FDA Approves First Oral Therapy Voclosporin for Lupus Nephritis

January 25, 2021
Lana Dykes

Voclosporin (LUPKYNIS), in combination with an existing immunosuppressive therapy regimen, works to safely and effectively treat adult patients with lupus nephritis.

The US Food and Drug Administration (FDA) has approved voclosporin (LUPKYNIS, Aurinia Pharmaceuticals) for the treatment of lupus nephritis (LN), a condition that is associated with kidney damage, kidney failure, cardiac events, and death. Voclosporin, the first FDA-approved oral therapy for this condition, has shown significantly improved renal response rates when compared with standard therapies.

Currently, 200,000-300,000 people in the United States are living with LN, a serious complication of systemic lupus erythematosus (SLE), with the disease disproportionately affecting Black, Asian, and Hispanic individuals. Voclosporin, in combination with an existing immunosuppressive therapy regimen, works to safely and effectively treat adult patients with LN.

The development of voclosporin stemmed from Aurinia’s existing clinical studies in LN: the AURORA Phase 3 study and the AURA-LV Phase 2 study. Over the course of 52 weeks, patients receiving voclosporin had vastly improved outcomes when taken in combination with standard-of-care therapy (SoC), mycophenolate mofetil (MMF), and low dose steroids.

For both Phase 2 and 3 studies, 533 patients with LN were given voclosporin 23.7 mg or a placebo twice a day in conjunction with SoC and a MMF target dose of 2 g daily. For the first 2 days, patients received intravenous (IV) methylprednisolone (up to 1 g), with a taper of oral corticosteroids after that. Oral prednisone dosage was 20 mg/day for patients weighing <45 kg and 25 mg/day for patients ≥45 kg. By week 16, their target goal was a dose of 2.5 mg/day. Patients (Class III, IV or V) were required to have baseline eGFR >45 mL/min/1.73 m2.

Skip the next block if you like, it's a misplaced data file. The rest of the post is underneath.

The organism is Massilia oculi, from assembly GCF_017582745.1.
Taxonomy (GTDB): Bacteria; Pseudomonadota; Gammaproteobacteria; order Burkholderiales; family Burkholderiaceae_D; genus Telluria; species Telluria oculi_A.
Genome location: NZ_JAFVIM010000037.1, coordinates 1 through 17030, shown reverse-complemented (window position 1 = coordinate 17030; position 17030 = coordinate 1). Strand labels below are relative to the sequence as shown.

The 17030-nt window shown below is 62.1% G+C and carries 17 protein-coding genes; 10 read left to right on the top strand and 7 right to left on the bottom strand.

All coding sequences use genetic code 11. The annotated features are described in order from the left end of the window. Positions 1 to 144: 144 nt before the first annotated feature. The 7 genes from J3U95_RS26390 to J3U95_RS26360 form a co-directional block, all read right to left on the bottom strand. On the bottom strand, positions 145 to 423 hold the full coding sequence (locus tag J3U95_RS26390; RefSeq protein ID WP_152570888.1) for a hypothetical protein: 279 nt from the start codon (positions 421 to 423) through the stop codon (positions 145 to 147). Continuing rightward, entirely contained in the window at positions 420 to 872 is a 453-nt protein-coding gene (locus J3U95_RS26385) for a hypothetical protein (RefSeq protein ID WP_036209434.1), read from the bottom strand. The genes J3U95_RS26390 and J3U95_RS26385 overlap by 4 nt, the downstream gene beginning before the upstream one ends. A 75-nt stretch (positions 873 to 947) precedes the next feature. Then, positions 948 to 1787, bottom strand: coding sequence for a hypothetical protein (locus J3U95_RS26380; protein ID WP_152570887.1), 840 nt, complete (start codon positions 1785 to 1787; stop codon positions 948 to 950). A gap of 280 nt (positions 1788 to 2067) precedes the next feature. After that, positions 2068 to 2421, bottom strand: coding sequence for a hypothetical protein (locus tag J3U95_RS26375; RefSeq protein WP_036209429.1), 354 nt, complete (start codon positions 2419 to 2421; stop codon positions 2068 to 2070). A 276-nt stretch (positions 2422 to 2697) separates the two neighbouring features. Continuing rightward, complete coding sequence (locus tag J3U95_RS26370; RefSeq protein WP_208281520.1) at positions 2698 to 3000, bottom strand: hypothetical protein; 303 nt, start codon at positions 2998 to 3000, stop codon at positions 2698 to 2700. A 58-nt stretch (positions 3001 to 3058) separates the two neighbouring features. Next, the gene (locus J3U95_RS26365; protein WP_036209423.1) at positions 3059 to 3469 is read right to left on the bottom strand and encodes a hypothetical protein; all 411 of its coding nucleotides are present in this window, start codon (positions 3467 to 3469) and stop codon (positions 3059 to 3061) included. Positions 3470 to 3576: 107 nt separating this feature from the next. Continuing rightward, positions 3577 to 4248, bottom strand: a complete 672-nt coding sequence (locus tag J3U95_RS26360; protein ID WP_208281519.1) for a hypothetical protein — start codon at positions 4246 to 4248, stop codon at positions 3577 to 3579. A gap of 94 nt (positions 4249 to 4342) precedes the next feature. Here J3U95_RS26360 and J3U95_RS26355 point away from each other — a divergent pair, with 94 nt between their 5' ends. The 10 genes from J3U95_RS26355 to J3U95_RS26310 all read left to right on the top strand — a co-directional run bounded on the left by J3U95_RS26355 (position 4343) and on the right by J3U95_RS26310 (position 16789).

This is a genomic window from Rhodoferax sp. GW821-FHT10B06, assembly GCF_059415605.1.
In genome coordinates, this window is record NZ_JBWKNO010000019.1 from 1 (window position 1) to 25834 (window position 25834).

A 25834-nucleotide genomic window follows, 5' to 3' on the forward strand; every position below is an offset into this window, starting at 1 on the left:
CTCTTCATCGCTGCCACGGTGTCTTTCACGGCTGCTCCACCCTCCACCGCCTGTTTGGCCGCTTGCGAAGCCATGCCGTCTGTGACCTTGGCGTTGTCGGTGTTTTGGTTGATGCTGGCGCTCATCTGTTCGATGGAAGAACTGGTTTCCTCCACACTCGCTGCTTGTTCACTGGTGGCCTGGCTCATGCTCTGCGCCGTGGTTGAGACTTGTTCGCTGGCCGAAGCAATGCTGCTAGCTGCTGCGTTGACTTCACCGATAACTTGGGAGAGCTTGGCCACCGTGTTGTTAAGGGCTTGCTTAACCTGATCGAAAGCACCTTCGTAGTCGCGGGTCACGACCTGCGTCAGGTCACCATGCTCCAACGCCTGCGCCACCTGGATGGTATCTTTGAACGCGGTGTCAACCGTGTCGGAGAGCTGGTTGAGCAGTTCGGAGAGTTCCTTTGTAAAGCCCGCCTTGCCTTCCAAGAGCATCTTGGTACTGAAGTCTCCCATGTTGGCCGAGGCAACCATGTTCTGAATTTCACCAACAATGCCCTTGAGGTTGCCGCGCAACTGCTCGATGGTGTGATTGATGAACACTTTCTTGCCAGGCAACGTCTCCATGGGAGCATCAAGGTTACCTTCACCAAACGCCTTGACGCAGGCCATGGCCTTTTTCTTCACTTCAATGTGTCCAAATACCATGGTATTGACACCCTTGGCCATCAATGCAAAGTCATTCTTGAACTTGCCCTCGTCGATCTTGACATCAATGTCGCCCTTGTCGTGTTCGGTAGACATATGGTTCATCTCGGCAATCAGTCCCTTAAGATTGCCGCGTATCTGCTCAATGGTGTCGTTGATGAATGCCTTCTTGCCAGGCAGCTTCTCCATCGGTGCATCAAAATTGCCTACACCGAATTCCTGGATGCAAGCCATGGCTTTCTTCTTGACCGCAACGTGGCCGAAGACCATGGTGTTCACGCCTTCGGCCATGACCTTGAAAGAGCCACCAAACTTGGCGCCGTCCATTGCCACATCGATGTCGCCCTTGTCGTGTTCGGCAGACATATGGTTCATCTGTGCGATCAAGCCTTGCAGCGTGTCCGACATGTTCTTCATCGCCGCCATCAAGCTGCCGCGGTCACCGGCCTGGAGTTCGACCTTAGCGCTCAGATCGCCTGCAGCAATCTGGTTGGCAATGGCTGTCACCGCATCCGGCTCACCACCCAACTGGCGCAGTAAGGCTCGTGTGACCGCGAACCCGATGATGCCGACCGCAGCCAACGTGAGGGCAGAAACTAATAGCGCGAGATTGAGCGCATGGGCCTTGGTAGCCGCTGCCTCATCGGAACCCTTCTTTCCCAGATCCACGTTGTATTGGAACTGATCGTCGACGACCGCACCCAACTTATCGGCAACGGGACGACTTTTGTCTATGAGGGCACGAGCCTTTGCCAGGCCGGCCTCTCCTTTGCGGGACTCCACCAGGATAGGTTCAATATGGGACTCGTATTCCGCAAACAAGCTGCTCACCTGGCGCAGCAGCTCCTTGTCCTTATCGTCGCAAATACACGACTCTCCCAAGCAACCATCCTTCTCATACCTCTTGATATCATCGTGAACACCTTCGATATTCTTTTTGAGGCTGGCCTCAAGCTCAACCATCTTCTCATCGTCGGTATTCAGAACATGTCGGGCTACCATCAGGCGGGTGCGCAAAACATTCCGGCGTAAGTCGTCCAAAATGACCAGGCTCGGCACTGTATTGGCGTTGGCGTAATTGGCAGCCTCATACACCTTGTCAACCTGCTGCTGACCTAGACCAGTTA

The phase 3 study demonstrated that voclosporin was twice as effective at achieving a complete renal response than the SoC group. Patients also obtained a 50% reduction in urine protein creatinine ratio (UPCR), the measurement used to monitor protein in the kidneys, twice as fast with more achieving a complete renal response by 24 weeks when compared with SoC. Early intervention and kidney response (marked by UPCR) have been historically linked to better outcomes and prevention of kidney damage. The study found that patients receiving voclosporin had improved response rates across all classes of LN.

Common side effects (>3%) included a decrease in glomerular filtration rate, hypertension, diarrhea, headache, anemia, cough, urinary tract infection, abdominal pain, dyspepsia, alopecia, renal impairment, mouth ulceration, fatigue, tremor, acute kidney injury, and decreased appetite.

Aurinia Pharmaceuticals has recently launched Aurinia Alliance, a support program, to help patients and physicians learn more about voclosporin, including how to navigate insurance and medication costs.

Up until this point, treating patients with LN has been incredibly challenging as the limited therapies available have been shown to be highly toxic and not significantly effective. “The [voclosporin] approval marks a turning point for the lupus nephritis community – patients, caregivers, families, and healthcare professionals – all of whom we thank for their partnership in the development of this innovative novel treatment," Peter Greenleaf, president and chief executive officer of Aurinia Pharmaceuticals, said in a statement. "We are thrilled to bring [voclosporin] to the people impacted by this devastating condition.”